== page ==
And did you support killing the Madison Train, and also Vote for the Con Man Governor that Wisconsin has?🤔

Edited by Bob Dylan, 06 July 2017 - 07:52 AM.

"There's Something About a Train! It's Magic!"-- 1970s Amtrak Ad
 
".. I ride on a Mail Train Baby, can't buy a thrill.."--I said that!
 
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Yet there isn't a train I wouldn't take,No matter where its going!.." -Edna St. Vincent Millay

#32 keelhauled

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Posted 06 July 2017 - 08:34 AM

And did you support killing the Madison Train, and also Vote for the Con Man Governor that Wisconsin has?🤔


This right here is why I spend considerably less time on AU than I used. Why must people (collectively) feel the need to insert pointed political jabs and questions into a discussion that has nothing to do with it. This is a perfectly reasonable conversation about Amtrak's purpose and future, what does it possibly gain to drag the guy's personal political beliefs into it. All that ever happens is the discussion devolves into mud slinging that is tangential at best to the original topic.

Go on, raise the flag, I got stars in my eyes...I'm in love with her and I won't apologize.


#33 GBNorman

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Posted 06 July 2017 - 08:44 AM

Wow, did this topic ever ignite a firestorm.

 

As I have noted at the two other sites at which I regularly participate, joining up for the roads was a "Faustian pact with the Devil" - especially since post-Staggers where rates and services were deregulated, the trains would have been gone - simple as that.

 

Where the roads badly miscalculated was they did not foresee the grass root political support the trains, economics notwithstanding, would generate.  While the 1979 Carter Cuts were thought to be the beginning of the end, such did not become the case (the Clinton cuts simply got rid of the 1980's excesses where it seemed that a new route was being added once a month).  I'm sure that when Amtrak ordered new Superliner equipment, those walls at CUS heard "we're stuck with 'em now".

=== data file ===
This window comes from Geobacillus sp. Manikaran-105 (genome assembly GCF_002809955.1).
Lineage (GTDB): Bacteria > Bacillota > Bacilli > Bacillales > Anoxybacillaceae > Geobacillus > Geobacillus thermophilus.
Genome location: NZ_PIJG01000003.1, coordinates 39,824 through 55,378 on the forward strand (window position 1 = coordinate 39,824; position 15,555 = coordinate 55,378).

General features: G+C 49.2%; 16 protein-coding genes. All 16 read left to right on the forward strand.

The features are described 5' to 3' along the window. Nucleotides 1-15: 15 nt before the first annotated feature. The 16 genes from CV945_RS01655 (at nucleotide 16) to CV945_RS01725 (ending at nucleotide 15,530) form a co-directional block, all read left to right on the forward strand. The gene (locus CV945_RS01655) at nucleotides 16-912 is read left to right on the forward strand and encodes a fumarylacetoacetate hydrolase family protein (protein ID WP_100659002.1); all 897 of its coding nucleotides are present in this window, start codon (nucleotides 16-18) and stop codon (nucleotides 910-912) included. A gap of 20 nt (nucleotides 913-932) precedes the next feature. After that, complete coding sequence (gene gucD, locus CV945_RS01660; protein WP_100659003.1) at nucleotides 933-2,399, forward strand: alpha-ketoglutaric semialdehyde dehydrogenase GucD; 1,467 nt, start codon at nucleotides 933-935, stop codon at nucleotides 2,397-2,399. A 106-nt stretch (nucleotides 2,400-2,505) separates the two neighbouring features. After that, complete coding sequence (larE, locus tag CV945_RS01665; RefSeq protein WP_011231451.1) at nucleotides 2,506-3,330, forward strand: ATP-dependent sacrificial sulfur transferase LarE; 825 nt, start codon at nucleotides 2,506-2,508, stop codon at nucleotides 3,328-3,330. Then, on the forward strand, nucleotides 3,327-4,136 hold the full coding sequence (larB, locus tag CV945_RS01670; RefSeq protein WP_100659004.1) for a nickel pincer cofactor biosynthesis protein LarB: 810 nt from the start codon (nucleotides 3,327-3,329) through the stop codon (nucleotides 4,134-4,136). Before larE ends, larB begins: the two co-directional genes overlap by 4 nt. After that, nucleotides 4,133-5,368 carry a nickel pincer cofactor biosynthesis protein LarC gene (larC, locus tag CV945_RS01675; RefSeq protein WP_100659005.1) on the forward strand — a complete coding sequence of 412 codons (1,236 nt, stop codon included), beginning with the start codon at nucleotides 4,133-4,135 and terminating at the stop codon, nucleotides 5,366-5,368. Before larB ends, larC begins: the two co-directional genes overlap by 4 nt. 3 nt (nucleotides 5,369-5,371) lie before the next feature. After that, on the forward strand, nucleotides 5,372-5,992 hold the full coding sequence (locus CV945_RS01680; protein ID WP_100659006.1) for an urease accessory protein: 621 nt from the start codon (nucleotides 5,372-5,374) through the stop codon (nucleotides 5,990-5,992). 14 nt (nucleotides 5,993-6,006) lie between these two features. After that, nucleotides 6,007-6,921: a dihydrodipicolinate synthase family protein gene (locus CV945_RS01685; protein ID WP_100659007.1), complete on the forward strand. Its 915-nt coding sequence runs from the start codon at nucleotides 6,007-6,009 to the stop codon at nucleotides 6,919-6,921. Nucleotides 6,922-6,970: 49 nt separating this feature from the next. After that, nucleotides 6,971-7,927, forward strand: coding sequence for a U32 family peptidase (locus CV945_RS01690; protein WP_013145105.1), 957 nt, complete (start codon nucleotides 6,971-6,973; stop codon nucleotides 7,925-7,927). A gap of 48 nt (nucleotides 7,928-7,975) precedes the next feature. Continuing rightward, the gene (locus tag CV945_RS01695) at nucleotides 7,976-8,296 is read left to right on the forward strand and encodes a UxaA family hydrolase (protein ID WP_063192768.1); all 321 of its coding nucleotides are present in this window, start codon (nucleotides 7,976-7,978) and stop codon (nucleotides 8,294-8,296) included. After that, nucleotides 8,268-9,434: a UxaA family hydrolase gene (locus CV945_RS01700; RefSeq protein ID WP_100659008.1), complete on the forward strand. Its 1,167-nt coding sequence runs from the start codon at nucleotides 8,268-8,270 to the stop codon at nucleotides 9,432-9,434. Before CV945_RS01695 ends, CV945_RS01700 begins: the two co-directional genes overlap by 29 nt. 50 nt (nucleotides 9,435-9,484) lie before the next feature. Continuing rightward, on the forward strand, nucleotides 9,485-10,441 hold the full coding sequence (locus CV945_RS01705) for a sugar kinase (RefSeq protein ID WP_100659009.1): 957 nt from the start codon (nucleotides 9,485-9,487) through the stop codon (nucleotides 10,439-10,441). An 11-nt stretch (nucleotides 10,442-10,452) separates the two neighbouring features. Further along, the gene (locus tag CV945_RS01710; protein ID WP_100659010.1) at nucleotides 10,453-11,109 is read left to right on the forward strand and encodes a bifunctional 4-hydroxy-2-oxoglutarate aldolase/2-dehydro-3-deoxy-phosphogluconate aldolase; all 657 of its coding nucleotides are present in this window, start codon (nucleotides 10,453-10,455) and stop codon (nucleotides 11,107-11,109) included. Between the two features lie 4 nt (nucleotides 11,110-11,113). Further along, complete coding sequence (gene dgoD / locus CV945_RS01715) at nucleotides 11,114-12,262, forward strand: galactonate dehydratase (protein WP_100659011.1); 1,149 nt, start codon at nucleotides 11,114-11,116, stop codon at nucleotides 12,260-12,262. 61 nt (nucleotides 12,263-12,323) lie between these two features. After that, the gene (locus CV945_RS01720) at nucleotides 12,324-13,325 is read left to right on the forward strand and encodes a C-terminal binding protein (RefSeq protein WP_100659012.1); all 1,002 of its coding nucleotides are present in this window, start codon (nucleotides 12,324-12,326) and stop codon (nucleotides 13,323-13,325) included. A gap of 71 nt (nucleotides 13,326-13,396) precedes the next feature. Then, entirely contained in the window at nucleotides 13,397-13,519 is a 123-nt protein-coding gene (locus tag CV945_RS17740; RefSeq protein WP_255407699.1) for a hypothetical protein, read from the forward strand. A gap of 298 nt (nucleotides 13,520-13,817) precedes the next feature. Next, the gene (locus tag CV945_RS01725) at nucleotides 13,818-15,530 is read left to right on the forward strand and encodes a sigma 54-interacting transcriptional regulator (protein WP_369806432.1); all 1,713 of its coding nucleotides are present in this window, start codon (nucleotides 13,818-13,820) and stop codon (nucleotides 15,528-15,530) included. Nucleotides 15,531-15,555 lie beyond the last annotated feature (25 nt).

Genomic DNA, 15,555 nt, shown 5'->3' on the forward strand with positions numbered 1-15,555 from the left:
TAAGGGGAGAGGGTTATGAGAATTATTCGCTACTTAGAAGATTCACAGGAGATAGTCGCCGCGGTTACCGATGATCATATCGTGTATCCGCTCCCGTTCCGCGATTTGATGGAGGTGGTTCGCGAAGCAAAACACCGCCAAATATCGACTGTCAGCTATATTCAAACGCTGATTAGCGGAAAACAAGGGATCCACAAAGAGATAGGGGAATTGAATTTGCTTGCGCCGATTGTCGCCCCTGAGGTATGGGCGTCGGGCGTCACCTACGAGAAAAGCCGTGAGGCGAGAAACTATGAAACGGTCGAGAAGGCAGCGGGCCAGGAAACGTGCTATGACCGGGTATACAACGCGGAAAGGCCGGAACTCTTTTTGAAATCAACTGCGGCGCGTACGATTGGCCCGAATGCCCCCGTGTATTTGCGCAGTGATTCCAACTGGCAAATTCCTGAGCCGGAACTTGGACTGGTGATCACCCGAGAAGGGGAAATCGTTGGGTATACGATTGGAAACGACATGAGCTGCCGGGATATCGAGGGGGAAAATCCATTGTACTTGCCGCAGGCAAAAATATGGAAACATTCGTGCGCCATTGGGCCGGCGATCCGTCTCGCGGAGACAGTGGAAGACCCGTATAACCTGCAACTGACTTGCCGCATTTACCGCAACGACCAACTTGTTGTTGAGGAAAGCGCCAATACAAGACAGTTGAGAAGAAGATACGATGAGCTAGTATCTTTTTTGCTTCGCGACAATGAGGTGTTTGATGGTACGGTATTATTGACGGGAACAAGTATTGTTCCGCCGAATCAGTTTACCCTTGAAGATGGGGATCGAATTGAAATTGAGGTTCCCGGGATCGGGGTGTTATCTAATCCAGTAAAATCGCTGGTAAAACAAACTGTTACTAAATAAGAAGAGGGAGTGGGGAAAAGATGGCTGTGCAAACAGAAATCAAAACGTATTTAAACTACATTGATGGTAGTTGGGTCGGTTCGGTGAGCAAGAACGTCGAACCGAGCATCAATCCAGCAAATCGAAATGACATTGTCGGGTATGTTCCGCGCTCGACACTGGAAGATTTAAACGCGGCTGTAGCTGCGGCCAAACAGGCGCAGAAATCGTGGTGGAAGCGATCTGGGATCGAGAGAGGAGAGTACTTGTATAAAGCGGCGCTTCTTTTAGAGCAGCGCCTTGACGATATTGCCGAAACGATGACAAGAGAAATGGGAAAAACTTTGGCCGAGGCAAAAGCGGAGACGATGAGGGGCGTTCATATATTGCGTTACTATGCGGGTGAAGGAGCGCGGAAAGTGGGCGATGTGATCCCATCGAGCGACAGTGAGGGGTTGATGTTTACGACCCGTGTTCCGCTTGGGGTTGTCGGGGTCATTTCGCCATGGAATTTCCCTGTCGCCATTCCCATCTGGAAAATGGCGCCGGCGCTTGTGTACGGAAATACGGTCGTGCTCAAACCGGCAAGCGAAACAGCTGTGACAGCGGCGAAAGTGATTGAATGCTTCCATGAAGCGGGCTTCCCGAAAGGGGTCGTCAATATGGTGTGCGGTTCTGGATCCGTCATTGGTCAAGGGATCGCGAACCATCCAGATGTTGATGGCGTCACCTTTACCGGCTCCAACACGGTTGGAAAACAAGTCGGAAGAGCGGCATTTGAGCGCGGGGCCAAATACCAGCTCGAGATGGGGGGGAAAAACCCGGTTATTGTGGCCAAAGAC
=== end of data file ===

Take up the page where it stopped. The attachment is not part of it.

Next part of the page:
I would guess the roads have become Kubler-Ross Phase V - Acceptance about it all.  They are hardly about to encourage expansion, frequencies and/or routes, but then they are not about to pull stunts such as "embargoes", random "safety inspections" (lest we forget that even as the SP "melted down" leading up to the UP merger, the "Sunset" somehow got through), or "pop quizzes" on Amtrak Conductors and Engineers focusing on the most obscure Rule in the Book.

 

So there we have it, the existing LD's are here to stay.  They are the catalyst for obtaining Federal level funding for essentially a regional operation - the NEC.  Amtrak is inexpensive and popular - what every politician dreams of - pork on sale!



#34 A Voice

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Posted 06 July 2017 - 09:07 AM

 

 

 

Passenger rail is a niche product. It best serves the 100 mile to 400 mile trip segment. For shorter trips the flexibility of automobiles comes into play and for longer trips the speed of aircraft wins out. To be successful each transportation method must fit its market

 


 

Source please?  

 

Okay, let's take some trips. (Train fares are from Amtrak website, air fares for 7/25 from Expedia for one way adult ticket.)

 

1. Short trip, Chicago to Milwaukee, 86 miles.

Train: Arrive at station 15 minutes early, travel 1 hr 20 min, depart station 5 min, total travel time 1 hr 40 min, fare $25.

Plane: Arrive at airport 2 hr early(from Delta Airlines website), travel time 47 min, depart airport 15 min, total travel time 3 hr 2 min, fare $131.

Train wins. Faster, cheaper.

 

2. Medium trip, Chicago to St. Louis, 284 miles.

Train: Arrive at station 15 minutes early, travel time 5 hr 20 min, depart station 5 min, total travel time 5 hr 40 min, fare $27.

Plane: Arrive at airport 2 hours early, travel time 1 hr 5 min, depart airport 15 min, total travel time 3 hr 20 min, fare $151.

Plane faster but train cheaper. To save the 2 hours 20 min by air cost an additional fare of $124 or $53 per hour of travel time. Most people do not value their time that high.

 

3. Long trip, Chicago to Denver, 1038 miles.

Train: Arrive at station 30 min early (LD train),travel time 18 hr 15 min, depart station 5 min, total travel time 18 hr 50 min, fare $121.

Plane: Arrive at airport 2 hr early, travel time 2 hr 40 min, depart airport 15 min, total travel time 4 hr 55 min, fare $142.

Plane faster but train cheaper. To save 13 hr 55 min of travel time cost an addition air fare of $21 or $1.50 per hour of travel time. No one is that cheap.